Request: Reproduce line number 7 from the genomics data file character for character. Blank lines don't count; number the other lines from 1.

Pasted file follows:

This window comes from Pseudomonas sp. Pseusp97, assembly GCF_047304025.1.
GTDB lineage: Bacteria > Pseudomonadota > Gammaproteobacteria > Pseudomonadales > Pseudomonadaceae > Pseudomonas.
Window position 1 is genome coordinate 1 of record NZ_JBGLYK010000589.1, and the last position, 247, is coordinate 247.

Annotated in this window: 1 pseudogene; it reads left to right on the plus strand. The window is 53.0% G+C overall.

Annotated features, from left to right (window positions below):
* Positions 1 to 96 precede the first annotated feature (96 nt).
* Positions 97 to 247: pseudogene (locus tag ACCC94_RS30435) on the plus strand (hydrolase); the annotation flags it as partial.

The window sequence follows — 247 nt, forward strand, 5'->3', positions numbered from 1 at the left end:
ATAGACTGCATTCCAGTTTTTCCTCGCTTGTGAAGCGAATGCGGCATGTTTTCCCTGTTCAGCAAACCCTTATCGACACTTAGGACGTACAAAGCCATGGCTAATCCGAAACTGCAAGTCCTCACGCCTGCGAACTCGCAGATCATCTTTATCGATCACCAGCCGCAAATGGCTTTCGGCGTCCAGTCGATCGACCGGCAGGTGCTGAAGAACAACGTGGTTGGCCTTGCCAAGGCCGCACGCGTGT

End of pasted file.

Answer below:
* Positions 97 to 247: pseudogene (locus tag ACCC94_RS30435) on the plus strand (hydrolase); the annotation flags it as partial.